A local development firm is proposing to build a 14-story apartment building for senior citizens in the 200 block of North Prince Street.

Eberly Myers says it is collaborating with “a well-respected senior care provider” as it plans the roughly 230,000-square-foot project at 221-227 N. Prince St.

It would offer 175 to 200 units for residents age 55 and over, plus memory care and assisted living services, along with more than 20,000 square feet of commercial space. When up and running, the complex will support 75 jobs, the company said in a statement.

But the project is drawing objections from historic preservationists, because it would require demolition of a 3 1/2-story brick building dating to the mid-1800s and listed on the National Register of Historic Places.

“It would be a heavy loss,” said Randy Harris, a consulting historian and former director of the Historic Preservation Trust of Lancaster County.

On Tuesday, Eberly Myers plans to take the proposal before the city Historical Commission for a preliminary “conceptual discussion.” No action will be taken.

The company is a partnership of Preston Eberly and brothers Brian and Benjamin Myers.

County property records indicate the firm bought 221 N. Prince St. and 227 N. Prince St. last fall for $1.3 million and $650,000, respectively.

Brian Myers told LNP Eberly Myers hopes to start construction early next year. He estimated it would take around 14 months, give or take.

He declined to provide a cost estimate yet. He also said it’s premature to identify the senior care organization collaborating with Eberly Myers on the project.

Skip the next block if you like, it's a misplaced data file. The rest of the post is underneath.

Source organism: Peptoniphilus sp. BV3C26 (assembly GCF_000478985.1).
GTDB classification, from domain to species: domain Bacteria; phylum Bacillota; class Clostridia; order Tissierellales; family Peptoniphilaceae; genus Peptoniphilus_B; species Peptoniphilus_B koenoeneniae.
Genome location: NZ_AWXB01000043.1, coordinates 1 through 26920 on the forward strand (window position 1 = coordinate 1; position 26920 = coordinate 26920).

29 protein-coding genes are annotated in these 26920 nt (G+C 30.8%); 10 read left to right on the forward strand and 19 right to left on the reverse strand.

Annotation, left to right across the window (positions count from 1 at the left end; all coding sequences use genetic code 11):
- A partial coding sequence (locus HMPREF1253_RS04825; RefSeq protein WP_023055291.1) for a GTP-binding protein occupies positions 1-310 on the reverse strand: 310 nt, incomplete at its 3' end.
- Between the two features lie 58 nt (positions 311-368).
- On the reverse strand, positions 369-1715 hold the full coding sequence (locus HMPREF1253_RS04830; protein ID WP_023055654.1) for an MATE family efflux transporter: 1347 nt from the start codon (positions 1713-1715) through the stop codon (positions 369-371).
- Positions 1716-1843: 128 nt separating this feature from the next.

The project would preserve and incorporate 221 N. Prince St., the former home of Empire TV. Anytime Fitness opened there recently, and Myers said the business would remain.

Demolition target

The building proposed for demolition, 227 N. Prince St., houses Roburrito’s, Hidden Treasures and Downtown Books, an adult bookstore.

Myers said his firm is in discussions with Roburrito’s and Hidden Treasures about possible future location options. Downtown Books will leave once its lease expires, he said.

Myers said the building has structural issues that make it impractical to save.

In 2015, Roburrito’s had to be closed from the spring through the fall while the building’s facade was shored up.

Despite that work, significant deterioration has continued, Myers said. There’s no way to make the building safe for the long-term without replacing much of the brickwork that gives it historic value with new construction, he said.

The building is one of five that together make up the Teller Brothers-Reed Tobacco Historic District, listed on the National Register in 1990.

Harris conceded that historic preservation is difficult and expensive. But it’s been a key catalyst in Lancaster’s recent renaissance, he said.

Eberly Myers’ project is “out of scale and out of character’ on the block, he said, “especially when there are vacant lots so close by.”

Eberly Myers says it specializes in “multi-family and mixed-use properties in urban in-fill locations.”

The company owns a number of city rental properties it is working to redevelop, as well as a complex in Columbia.

The 221-227 N. Prince venture is ‘an exciting project,” Myers said.

A cafe, rooftop restaurant and bar are part of the vision, as well as a possible boutique grocer. There would be 50 to 75 parking spaces, mostly below ground, Myers said.

The Historical Commission weighs in on demolition and construction projects in Lancaster’s Heritage Conservation District, which covers most of the city’s downtown and surrounding neighborhoods.

It advises City Council, which has final say. Development projects must comply with zoning and go through the city’s land development process.